Renaissance in Europe and Development of Science
India and European Colonialism
Colonialism and the Marathas
India: Social and Religious Reforms
Indian Struggle Against Colonialism
- Indian Struggle Against Colonialism - Struggles before 1857
- Indian Struggle Against Colonialism - Freedom Struggle of 1857
- Background of Founding the Indian National Congress
- Founding of the Indian National Congress
- 'Moderates' and 'Extremists'
- Armed Revolutionaries in India
- Mahatma Gandhi: Non-violent Resistance Movement
- Azad Hind Sena
- 'Quit India' Movement of 1942
Decolonisation to Political Integration of India
World Wars and India
World : Decolonisation
India Transformed - Part 1
- India Transformed - Globalisation
- India Transformed - Rural Development Plans
- India Transformed - Urban Development Plans
- India Transformed - Means of Communication
- India Transformed - Economic Issues
- India Transformed - BRICS
- India Transformed - Science and Technology
- India Transformed - Defence Affairs
- India Transformed - Youth Related Policies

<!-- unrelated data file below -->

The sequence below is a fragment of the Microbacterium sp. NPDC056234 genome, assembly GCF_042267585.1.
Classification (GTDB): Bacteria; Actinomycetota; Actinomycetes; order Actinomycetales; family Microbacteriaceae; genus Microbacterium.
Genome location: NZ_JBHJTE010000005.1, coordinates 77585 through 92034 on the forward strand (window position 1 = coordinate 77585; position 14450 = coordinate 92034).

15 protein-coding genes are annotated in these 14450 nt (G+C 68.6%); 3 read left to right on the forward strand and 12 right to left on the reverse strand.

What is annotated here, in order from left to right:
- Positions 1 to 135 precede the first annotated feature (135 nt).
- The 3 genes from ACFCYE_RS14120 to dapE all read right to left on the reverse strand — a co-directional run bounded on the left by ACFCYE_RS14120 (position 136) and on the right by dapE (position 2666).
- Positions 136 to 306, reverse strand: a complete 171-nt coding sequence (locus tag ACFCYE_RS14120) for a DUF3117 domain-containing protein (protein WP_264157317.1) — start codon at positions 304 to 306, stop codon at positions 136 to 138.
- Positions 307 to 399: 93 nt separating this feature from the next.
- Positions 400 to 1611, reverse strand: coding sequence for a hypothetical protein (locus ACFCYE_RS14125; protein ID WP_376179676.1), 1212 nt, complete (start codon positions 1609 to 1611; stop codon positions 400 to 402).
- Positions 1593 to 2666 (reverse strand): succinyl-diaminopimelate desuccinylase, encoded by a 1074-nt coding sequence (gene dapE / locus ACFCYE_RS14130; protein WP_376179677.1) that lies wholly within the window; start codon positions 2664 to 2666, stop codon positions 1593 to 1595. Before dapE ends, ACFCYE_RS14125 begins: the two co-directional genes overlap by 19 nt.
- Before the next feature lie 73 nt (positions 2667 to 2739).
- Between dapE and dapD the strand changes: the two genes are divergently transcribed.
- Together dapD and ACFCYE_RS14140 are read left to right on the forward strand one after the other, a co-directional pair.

- India Transformed - Right to Information Act 2005
- India Transformed - Reorganisation of States
India Transformed - Part 2
Rise of ‘Economic Nationalism’ was an outcome of industrial revolution. Arresting the economic growth of rival nations along with fervently pursuing the economic growth of one’s own nation became very important. It became important to devise ways to put economic restrictions on the rival country. Measures such as prohibiting the import-export transactions of other countries, levying heavy tolls on their goods, establishing colonies mainly in the Asian and African countries, if need be, fighting battles with the natives of the colonies were part of economic nationalism.
The chain of surplus production was the effect of industrial revolution and in turn the economy based on surplus production supported economic nationalism and also imperialism. It began the vicious circle of continuously capturing new marketplaces, searching for sources of cheap supply of raw material, to maintain an unbroken chain of supply of raw material, to attract more and more investors, to safeguard their investments and so on. It resulted into limitless exploitation of the colonies.
Extreme nationalism, industrialization, concepts of racial superiority, aggressive colonial policies supported further growth of imperialism. The result was the immense expanse of the empires of European nations like England, France, Belgium, Germany, etc.